Brexit whacks the pound
By Arnaud Masset
GBP/USD fell 1% to 1.3140. Speculators are reluctant to play the Brexit game, mostly staying out of the market. In the options market, 1-week ATM implied volatility rose slightly to 15.41%, while the 1-week 25-delta risk reversal measure eased slightly to -1%, which suggests that puts have more in demand that calls. The situation is also impacting safe haven currency pairs as the prices of put options on USD/JPY have rose compared to call options. Surprisingly, the ones on the Swiss franc have moved in the opposite direction, which may suggest that Switzerland may not be able to avoid damage from a hard Brexit on the EU economy.
Yesterday evening was a total disaster in the House of Commons. After hours of discussion, parliamentarians failed to pass any of the eight Brexit alternatives! “No deal” didn’t receive much love, just as “revocation to avoid no deal” did not. “Confirmatory public vote” was seen more favourably, but it was still short of victory. The results suggest that Conservatives would rather leave without a deal, which also suggests that the next prime minister will be a harder Brexiteer than current PM Theresa May.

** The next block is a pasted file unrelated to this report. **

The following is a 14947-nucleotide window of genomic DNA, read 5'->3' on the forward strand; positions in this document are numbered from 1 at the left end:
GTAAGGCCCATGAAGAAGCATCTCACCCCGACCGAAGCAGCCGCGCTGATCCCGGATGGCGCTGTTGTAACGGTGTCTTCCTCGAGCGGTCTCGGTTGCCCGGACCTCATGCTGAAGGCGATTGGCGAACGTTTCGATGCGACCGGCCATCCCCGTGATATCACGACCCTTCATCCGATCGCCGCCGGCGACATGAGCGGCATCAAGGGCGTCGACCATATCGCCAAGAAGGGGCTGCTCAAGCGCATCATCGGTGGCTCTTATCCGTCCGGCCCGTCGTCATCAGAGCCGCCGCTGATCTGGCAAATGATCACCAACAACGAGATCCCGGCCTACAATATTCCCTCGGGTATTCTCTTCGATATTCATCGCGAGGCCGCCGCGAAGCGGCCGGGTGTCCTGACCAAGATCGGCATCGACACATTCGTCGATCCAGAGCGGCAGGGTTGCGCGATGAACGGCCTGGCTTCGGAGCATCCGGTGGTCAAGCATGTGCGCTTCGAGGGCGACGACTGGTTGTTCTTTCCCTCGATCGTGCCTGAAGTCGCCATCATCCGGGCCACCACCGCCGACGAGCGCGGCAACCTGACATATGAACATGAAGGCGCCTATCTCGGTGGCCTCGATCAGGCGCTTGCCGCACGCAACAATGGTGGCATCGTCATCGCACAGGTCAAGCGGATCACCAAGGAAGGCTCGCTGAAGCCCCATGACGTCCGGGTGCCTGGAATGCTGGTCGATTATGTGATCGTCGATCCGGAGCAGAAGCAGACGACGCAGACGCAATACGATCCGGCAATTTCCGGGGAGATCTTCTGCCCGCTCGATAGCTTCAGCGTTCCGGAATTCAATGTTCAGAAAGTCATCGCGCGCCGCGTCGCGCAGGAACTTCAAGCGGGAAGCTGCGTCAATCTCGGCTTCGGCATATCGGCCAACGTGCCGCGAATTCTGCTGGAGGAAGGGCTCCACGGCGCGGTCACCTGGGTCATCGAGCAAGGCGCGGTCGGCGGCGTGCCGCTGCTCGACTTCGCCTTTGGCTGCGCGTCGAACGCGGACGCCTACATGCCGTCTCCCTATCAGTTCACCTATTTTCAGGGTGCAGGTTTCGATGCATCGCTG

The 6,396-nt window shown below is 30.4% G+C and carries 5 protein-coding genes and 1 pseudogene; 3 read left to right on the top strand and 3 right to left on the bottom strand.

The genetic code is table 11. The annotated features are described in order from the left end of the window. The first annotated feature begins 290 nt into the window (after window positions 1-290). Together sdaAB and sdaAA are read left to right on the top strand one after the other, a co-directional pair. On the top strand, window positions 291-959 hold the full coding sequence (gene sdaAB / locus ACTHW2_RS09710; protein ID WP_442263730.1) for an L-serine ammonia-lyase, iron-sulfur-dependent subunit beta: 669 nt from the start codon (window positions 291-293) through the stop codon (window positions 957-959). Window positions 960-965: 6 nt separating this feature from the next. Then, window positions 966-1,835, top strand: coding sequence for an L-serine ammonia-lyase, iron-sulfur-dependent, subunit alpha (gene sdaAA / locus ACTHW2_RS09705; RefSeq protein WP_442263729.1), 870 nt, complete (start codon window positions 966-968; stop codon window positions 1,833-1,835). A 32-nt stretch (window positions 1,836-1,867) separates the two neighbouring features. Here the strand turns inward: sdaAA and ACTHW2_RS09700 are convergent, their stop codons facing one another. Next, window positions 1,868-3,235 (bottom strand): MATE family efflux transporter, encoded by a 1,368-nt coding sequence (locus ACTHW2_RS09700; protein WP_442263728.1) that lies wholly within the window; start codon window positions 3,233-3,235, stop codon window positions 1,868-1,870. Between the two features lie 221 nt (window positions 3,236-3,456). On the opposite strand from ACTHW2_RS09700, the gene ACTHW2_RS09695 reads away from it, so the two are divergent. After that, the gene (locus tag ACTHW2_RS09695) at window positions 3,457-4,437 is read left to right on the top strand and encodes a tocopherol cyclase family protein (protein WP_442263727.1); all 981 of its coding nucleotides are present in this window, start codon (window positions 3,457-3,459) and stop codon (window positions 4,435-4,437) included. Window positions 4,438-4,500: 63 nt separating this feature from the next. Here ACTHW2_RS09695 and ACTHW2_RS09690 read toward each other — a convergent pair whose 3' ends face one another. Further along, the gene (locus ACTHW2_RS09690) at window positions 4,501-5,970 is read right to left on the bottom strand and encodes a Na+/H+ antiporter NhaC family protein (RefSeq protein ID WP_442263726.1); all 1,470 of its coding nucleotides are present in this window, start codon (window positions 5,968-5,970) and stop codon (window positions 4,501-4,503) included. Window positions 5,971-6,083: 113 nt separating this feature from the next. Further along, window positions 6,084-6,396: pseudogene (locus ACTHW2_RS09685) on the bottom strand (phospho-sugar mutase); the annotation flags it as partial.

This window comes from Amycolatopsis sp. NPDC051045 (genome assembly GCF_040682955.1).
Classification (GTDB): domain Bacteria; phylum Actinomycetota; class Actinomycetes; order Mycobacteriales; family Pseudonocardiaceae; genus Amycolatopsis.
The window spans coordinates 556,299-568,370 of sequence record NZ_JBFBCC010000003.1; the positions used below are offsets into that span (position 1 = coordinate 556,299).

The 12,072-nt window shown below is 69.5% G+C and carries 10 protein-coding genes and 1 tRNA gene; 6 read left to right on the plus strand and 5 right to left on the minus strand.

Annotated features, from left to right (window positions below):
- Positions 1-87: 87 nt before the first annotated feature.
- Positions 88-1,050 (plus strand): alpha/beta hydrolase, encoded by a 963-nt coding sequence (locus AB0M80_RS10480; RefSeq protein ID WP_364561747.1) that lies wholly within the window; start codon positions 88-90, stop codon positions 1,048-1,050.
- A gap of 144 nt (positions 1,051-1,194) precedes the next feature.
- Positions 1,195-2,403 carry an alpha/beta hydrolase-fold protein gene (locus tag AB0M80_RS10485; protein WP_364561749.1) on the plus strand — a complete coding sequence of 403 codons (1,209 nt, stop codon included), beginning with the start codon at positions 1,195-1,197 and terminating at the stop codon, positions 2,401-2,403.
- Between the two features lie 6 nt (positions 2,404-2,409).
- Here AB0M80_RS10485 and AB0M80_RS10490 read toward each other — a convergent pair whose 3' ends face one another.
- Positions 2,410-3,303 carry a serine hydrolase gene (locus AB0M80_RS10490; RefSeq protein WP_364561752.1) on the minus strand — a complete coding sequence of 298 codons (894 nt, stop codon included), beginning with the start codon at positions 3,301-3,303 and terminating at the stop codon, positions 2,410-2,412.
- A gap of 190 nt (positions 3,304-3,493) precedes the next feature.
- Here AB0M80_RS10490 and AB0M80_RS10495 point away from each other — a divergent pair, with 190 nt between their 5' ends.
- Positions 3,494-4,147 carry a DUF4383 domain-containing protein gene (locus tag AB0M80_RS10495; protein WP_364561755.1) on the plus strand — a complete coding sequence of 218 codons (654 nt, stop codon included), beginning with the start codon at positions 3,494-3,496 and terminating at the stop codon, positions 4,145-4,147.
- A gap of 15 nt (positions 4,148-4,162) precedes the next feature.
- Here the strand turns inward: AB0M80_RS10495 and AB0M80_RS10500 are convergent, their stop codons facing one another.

Central banks to the rescue
By Peter Rosenstreich
The divergence of weak economies yet resilient equity markets is due to central banks’ pivot from normalization. German yields are back in negative territory and the US treasury curve is inverted: suggesting a weaker outlook. Central banks are moving from normalisation back towards reflation. With loose monetary policy, the cost of risk taking decreases. Central bank easing has driven the longest bull run ever and overlooked idiosyncratic risk events. In the coming month, China should introduce additional easing, Europe will provide modest fiscal easing, and the US-China trade agreement should settle: an encouraging backdrop for equity prices.
Despite Brexit chaos, risk premia are not fully priced. Uncertainty over the EU-UK relationship threatens 20% of the global economy, and economic data indicate that the global deceleration is lasting longer than expected.